Eye protection is critical to prevent serious work injuries.
In hazardous workplaces, employees need to be provided with personal protective equipment (PPE) to prevent serious on-the-job injuries. One of the most important types of PPE in many work environments is eye protection.
As Occupational Health & Safety reported, eye protection poses significant challenges to both employers and manufacturers. Safety glasses and goggles must strike a balance between safety, comfort, visibility, and even style, although, of course, safety is the top priority.
Industry engineers have developed numerous innovative solutions to these challenges. Ultimately, however, it is the employer's job to select the right safety glasses or goggles for their workers.
Considerations when choosing safety glasses and goggles
Every workplace is different, and different jobs require different degrees of eye protection. Some key considerations when it comes to eye protection include:
- The types of anticipated hazards. Some workers need to protect their eyes primarily from flying solid objects or liquid splashes. Others are exposed to dangerous dust, fumes, or gases. The latter hazards require a tight, sealed fit.
- Visibility and ability to do the job. A core tradeoff of eye protection is that most types of safety eyewear make it at least slightly more difficult for the worker to see. In some situations, this can trade one safety hazard for another: the worker may be more protected from eye injuries, but they are also less able to see tripping hazards and other dangers in the workplace. Poor visibility can also negatively impact a worker's ability to do their job.
- Heat and humidity. In workplaces that get hot, wearing safety goggles can become unbearable, and condensation can compromise visibility. Vented goggles with airflow can often provide better comfort in these situations than fully sealed eye protection.
- Comfort and wearability. Especially if safety goggles need to be worn for an extended period of time, comfort is critical. As a practical matter, the more comfortable the PPE, the more likely workers are to actually use it correctly and consistently. Lack of comfort can also make workers more prone to mistakes or rushing, increasing the risk of injury.
In addition to these job-specific considerations, there are also worker-specific considerations. Head sizes and shapes vary between workers, as do comfort levels and even stylistic preferences. Goggles need to be provided to fit a wide range of facial features: wide and narrow faces, high and low cheekbones, and so on.
Types of work-related eye injuries
Eye injuries in the workplace can take various forms, depending on the nature of the job and the associated hazards. Common types of work-related eye injuries:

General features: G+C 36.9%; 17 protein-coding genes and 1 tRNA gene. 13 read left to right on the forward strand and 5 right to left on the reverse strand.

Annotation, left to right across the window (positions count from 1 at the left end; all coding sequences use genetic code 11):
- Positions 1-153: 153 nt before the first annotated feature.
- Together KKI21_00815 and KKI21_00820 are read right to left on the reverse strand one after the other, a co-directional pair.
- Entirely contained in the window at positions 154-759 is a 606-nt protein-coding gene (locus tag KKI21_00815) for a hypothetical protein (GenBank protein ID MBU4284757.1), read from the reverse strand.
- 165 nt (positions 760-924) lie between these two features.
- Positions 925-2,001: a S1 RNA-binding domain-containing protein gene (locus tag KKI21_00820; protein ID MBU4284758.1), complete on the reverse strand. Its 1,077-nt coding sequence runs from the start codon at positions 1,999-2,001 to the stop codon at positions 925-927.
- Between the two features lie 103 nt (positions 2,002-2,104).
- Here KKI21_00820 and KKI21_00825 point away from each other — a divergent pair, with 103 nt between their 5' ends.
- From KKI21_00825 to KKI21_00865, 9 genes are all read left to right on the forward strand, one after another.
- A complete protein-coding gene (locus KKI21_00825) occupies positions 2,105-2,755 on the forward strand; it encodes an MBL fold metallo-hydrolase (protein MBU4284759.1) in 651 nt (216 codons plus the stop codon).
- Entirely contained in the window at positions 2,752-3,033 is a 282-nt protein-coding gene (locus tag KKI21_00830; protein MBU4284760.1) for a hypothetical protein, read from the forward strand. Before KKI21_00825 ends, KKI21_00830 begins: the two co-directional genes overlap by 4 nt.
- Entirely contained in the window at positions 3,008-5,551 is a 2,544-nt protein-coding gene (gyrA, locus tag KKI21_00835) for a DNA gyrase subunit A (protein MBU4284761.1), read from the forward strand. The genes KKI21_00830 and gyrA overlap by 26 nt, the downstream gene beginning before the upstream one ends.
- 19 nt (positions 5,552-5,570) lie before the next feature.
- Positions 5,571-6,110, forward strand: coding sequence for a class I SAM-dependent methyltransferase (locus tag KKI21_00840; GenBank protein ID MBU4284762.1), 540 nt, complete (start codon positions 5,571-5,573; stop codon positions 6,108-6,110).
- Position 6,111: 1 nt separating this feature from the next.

- Foreign object injuries: These occur when particles like dust, wood chips, metal fragments, or other small debris enter the eye. Workers in construction, manufacturing, and woodworking are at a higher risk of foreign object injuries.
- Chemical burns: Exposure to hazardous chemicals or irritants can lead to chemical burns of the eye. Chemicals can be in the form of liquids, gases, or powders. Workers in laboratories, industrial settings, and janitorial services should take special precautions.
- UV radiation: Workers who spend extended hours outdoors, such as construction workers, may be exposed to harmful ultraviolet (UV) radiation. Prolonged exposure can lead to eye damage, including cataracts and photokeratitis (snow blindness).
- Heat and radiation injuries: Welders, furnace operators, and those working with lasers or other high-intensity light sources are susceptible to heat and radiation-related eye injuries.
- Blunt force trauma: Impact injuries from tools, machinery, or flying objects can result in blunt force trauma to the eye. Workers in industries like automotive repair, carpentry, and construction are at risk.
What to do if you sustain an eye injury on the job
Eye protection at work is critical because eye injuries can have dramatic long-term effects on workers' health and ability to do their jobs. An eye injury can cause permanent vision loss, affecting your earning capacity and overall quality of life.
The New York workers' compensation system provides several benefits for workers who sustain eye injuries on the job.
First, workers' compensation will pay for the full cost of medical treatment for your eye injury. That includes appointments with an optometrist or ophthalmologist, eye surgery, glasses, contact lenses, medication, and any other reasonable and necessary treatment.
Second, if you have permanent vision loss, you are eligible for schedule loss of use (SLU) benefits based on your percentage of loss, even if you didn't miss a single day of work.
However, navigating the workers' compensation process is not easy, and insurance companies routinely dispute or downplay claims for eye injuries. That's why you need an experienced legal advocate in your corner.
If you have sustained an eye injury at work in New York, contact the experienced workers' compensation lawyers at Pasternack Tilker Ziegler Walsh Stanton & Romano LLP today. The consultation is free, and there's no obligation to hire us, just answers about your rights.